Tuesday 24 May 2016

One funnel or two?

The Clyde steamer Queen Mary was towed into the James Watt Dock in Greenock last week.  A welcome return thanks to the Friends of TS Queen Mary, a charity formed to safeguard the future of the ship.  (TS - turbine steamer.)

She is not much to look at now, but in her heyday was a majestic passenger steamer taking day trippers from Glasgow "doon the watter" to Clyde resorts such as Dunoon and Rothesay.  These photographs are from an underpass mural in Greenock which I've blogged about before.  She looks quite a bit different.

Her appearance has changed somewhat over the years.  When she was built in 1933 at Denny's Shipyard at Dumbarton she had two funnels.  In 1957 she was given a new boiler and one of the funnels removed.  Then in 1987, having finished her days on the Clyde, she was fitted out as a restaurant, all her machinery was removed and another funnel added.  She was berthed at Waterloo Bridge in London until closed in 2009.

Perhaps when you think of ships called Queen Mary, the Cunard cruise ship springs to mind.  Well, there is a connection.  In 1935 Cunard requested that the steamer's name be changed so that they could name their liner Queen Mary.  The steamer was then named TS Queen Mary II.  In 1976 she got her old name back!

During World War II she was the ferry between Gourock and Dunoon.  The photograph above is of a poster in Gourock Station.

Dales Marine Services now have charge of the Queen Mary and it will be great to see what the future hold for her.

All this is thanks to a group of people, the Friends of TS Queen Mary who have got together to save her.  Check out their site for so much more information about the history of the ship.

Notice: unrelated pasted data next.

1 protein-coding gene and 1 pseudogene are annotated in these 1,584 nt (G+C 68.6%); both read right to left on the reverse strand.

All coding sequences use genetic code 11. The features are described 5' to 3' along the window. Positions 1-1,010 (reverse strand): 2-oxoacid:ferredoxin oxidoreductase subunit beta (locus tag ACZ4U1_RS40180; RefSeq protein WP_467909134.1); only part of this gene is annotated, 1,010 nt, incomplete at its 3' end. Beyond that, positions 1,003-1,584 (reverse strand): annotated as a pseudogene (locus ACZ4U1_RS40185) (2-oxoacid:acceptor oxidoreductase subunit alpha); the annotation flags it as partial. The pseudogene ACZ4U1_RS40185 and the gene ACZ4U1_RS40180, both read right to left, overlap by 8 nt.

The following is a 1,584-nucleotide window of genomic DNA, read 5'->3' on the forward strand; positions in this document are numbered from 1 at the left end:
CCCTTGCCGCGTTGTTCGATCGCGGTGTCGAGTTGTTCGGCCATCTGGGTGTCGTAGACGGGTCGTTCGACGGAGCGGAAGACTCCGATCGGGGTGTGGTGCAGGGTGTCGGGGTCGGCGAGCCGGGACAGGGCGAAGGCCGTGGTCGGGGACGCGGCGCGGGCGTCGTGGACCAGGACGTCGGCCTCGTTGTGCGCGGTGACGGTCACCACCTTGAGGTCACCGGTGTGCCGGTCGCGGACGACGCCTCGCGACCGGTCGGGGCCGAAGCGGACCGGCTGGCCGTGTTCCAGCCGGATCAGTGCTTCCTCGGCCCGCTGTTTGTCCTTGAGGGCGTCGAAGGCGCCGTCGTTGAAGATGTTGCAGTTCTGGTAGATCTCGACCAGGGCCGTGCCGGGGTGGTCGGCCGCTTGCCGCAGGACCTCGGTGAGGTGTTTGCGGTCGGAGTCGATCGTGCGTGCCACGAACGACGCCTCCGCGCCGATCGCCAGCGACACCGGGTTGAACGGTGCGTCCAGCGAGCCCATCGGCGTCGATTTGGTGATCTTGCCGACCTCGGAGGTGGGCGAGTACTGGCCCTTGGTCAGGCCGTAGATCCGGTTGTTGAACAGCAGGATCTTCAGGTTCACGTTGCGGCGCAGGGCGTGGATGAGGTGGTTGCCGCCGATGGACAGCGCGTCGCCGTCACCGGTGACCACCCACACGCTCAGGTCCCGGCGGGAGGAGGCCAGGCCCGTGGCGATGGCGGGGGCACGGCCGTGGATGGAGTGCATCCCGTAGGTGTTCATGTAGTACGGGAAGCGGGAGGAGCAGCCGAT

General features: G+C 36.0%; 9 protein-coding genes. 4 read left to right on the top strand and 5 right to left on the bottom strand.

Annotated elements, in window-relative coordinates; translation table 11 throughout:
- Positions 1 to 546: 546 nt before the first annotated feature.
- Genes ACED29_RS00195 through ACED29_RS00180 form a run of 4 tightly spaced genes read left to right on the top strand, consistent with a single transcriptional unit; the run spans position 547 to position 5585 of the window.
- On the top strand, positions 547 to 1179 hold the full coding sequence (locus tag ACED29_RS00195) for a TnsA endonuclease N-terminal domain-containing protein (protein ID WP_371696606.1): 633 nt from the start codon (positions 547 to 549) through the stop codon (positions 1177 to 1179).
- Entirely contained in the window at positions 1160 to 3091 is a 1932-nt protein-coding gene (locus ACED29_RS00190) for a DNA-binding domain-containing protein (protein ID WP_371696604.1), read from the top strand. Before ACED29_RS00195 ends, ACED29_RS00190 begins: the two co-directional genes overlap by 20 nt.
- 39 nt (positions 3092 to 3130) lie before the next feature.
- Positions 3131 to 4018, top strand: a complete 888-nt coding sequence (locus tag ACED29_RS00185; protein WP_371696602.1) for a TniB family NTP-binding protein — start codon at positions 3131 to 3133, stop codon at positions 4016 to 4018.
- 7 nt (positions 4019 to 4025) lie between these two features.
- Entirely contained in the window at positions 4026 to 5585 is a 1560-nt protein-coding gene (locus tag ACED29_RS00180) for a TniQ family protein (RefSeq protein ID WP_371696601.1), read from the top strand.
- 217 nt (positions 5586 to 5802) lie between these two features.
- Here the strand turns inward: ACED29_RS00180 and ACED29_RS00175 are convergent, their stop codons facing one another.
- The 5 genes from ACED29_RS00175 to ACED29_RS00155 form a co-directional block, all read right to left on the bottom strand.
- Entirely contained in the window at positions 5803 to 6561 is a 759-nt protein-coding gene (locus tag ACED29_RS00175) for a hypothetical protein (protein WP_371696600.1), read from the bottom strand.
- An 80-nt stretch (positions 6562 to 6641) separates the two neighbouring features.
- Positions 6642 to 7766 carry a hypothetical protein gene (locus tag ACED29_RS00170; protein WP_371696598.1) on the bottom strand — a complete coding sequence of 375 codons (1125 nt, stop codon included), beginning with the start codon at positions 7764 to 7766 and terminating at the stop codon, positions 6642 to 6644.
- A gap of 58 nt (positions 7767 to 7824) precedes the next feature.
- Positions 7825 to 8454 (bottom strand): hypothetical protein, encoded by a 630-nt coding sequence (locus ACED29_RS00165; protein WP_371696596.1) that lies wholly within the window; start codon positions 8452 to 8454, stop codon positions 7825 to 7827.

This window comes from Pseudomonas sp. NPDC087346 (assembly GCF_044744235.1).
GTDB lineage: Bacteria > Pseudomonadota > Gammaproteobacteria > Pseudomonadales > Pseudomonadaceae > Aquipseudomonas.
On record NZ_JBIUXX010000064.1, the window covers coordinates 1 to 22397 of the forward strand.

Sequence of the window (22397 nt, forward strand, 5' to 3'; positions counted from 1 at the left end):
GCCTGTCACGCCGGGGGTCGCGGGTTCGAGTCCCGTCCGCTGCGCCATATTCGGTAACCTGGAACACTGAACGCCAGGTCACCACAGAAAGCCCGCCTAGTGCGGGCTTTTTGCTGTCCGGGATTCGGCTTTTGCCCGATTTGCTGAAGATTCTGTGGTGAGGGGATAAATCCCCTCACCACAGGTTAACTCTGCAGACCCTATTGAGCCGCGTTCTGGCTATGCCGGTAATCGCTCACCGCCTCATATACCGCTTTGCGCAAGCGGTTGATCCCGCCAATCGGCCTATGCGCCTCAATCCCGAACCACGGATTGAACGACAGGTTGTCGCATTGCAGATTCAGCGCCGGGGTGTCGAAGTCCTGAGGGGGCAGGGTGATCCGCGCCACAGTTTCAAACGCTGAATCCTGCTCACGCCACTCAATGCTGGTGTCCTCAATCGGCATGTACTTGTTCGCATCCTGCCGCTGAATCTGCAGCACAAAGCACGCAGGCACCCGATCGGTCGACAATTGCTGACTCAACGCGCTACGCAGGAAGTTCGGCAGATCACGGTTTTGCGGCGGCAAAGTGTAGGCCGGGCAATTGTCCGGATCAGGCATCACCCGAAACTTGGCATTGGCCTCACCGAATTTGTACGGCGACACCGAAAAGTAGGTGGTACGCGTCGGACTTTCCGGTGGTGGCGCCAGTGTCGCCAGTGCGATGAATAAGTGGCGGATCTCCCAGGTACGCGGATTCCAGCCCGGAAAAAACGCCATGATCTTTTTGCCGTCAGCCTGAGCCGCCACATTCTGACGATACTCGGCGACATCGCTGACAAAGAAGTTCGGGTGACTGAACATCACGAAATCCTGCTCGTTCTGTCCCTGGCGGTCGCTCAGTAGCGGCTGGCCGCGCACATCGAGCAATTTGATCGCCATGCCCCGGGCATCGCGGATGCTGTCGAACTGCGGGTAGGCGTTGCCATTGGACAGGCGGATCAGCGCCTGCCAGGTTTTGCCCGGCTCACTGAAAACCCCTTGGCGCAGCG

Monday 16 May 2016

Duncan McPherson Fountain, Gourock

I had never really paid much attention to this fountain in the Pierhead Gardens in Gourock, but it really has some lovely features.

It was donated to the town by Captain Duncan McPherson.  He died in 1910 at Mavisbank in Gourock.  His obituary states that he was marine superintendent of the Gem Line of coastal steamers, was a local councillor and magistrate and was Commodore of the Royal Gourock Yacht Club.

The fountain originally stood in the road at the pierhead - you can see this from these old photographs which are conveniently attached to the fountain.  It was dismantled and removed because of increased traffic.  For many years it lay neglected in a council yard.  It was rediscovered in 2005, refurbished and rebuilt by W H Kirkwood and then placed in its present location in the gardens across from Gourock railway station.

It was only when I was taking photographs that I noticed these lovely sculpted panels of ships which I presume are to commemorate Captain McPherson's association with the sea and yachting.

Duncan McPherson also donated a cottage hospital to Gourock.  It opened in 1925 and closed in the 70s.  The building is presently used as a centre for adults with learning difficulties.

The McPherson family grave is in Gourock Cemetery.  The headstone gives family details.  Duncan McPherson was married to Mary Shaw (died 1892).  His parents were Alexander McPherson (died 1861) and Mary Smith (died 1901).  He also had a brother Captain Alexander McPherson (died 1887) who was married to Elizabeth Gray (died 1908).  The gravestone has a nautical motif of rope and anchor at the top.

(The Gem Line shipping company was founded in 1852 by William Robertson and the ships were named after precious stones - Ruby, Pearl etc.  More information can be found at the University of Strathclyde Archives.)

Sunday 8 May 2016

Port Glasgow Church

This is the lovely St Andrew's Church in Port Glasgow.

It's a beautifully classical building dating from 1823.  It was refurbished in 1898.

This is the belfry - look at those lovely classical features.

Joining with InSPIREd Sunday.

Saturday 7 May 2016

Leafy Lane

This little lane in Glen Avenue, Port Glasgow caught my attention recently.

Tried a few different photo effects - like the black and white best - makes it look a bit mysterious.

I didn't venture to see where it led to ..... maybe next time.